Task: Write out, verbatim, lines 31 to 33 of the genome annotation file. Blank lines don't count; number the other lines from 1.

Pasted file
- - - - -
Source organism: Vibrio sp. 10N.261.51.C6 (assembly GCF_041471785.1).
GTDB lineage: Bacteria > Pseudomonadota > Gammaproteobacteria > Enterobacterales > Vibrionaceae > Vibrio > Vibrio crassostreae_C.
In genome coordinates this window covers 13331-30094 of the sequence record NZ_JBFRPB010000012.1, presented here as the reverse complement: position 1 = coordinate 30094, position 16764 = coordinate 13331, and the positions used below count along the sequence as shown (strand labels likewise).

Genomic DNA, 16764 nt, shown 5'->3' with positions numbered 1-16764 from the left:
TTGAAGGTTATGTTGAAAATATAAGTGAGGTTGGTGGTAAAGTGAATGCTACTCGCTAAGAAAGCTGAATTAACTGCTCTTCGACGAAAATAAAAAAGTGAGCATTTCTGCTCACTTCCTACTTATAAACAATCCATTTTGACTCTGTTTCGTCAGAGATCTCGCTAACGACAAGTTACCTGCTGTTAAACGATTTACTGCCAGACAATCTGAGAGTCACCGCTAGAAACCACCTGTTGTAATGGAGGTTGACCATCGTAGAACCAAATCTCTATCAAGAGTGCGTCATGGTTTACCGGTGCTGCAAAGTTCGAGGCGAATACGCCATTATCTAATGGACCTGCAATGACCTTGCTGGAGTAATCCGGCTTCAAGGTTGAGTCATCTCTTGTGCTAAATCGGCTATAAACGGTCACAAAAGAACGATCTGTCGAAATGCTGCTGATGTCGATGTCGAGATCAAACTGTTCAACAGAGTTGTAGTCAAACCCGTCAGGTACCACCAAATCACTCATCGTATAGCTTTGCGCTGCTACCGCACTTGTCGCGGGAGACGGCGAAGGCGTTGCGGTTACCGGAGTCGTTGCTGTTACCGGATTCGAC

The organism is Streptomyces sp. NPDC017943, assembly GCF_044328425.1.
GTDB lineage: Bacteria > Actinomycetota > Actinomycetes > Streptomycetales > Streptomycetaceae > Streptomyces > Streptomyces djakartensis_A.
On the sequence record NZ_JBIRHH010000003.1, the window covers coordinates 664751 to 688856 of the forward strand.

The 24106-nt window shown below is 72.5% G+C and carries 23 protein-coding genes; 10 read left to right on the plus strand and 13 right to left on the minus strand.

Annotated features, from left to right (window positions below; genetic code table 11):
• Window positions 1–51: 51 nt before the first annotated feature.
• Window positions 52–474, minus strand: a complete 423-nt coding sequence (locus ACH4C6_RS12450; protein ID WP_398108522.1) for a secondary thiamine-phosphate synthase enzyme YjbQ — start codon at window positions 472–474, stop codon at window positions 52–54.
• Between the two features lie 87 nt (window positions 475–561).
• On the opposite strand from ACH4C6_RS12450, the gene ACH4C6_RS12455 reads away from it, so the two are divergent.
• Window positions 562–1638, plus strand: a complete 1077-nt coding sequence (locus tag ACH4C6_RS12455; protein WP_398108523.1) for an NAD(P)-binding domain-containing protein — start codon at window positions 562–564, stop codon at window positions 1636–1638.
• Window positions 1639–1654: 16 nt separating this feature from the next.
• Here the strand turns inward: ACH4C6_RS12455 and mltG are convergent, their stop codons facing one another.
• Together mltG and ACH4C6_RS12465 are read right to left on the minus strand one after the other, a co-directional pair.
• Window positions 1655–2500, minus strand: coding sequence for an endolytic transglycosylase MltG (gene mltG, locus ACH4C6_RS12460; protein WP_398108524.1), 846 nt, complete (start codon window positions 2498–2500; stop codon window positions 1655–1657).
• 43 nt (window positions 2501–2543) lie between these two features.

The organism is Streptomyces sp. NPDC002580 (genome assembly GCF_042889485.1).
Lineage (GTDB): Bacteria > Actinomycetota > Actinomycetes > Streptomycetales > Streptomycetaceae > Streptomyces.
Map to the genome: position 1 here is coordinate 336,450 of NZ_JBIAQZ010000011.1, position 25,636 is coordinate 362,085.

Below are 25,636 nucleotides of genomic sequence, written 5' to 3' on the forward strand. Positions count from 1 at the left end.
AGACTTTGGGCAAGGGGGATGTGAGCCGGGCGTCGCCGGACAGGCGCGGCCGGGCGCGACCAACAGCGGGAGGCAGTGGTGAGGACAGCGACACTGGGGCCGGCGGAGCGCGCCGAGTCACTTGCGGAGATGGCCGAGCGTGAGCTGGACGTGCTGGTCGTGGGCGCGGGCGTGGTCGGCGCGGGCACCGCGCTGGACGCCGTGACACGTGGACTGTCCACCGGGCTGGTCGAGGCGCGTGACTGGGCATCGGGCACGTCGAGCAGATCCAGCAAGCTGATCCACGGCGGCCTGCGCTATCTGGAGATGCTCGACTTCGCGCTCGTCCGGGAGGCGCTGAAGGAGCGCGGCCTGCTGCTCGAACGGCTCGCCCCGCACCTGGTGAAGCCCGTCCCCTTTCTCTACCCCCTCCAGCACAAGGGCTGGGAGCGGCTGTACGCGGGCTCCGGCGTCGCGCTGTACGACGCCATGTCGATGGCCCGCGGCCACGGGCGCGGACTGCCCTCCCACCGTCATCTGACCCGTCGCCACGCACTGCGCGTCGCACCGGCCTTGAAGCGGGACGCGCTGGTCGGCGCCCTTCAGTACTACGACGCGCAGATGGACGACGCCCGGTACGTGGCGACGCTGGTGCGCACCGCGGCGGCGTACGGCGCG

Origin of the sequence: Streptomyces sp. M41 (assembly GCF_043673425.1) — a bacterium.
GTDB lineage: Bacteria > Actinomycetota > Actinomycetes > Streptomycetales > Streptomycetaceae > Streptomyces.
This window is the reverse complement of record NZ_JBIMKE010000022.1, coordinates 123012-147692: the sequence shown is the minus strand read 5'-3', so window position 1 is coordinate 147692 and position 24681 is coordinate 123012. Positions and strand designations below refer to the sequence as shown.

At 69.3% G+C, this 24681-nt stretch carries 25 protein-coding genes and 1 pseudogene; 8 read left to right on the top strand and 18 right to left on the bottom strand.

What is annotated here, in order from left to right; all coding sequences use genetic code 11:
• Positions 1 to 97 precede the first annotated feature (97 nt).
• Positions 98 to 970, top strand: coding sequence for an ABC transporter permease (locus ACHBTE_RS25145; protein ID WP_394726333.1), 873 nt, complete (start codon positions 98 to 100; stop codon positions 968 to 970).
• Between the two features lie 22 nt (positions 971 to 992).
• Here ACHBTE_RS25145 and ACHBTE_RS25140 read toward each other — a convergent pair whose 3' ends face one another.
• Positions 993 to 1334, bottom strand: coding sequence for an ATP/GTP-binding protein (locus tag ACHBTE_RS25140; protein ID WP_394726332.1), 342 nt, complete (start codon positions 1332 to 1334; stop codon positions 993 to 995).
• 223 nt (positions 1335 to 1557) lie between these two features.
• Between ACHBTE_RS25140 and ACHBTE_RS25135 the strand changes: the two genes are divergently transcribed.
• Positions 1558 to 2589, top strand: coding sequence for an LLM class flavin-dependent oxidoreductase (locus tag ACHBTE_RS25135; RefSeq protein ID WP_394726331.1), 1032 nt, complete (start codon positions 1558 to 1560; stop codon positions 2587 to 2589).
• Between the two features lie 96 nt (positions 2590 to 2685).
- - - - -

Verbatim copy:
• Positions 1 to 97 precede the first annotated feature (97 nt).
• Positions 98 to 970, top strand: coding sequence for an ABC transporter permease (locus ACHBTE_RS25145; protein ID WP_394726333.1), 873 nt, complete (start codon positions 98 to 100; stop codon positions 968 to 970).
• Between the two features lie 22 nt (positions 971 to 992).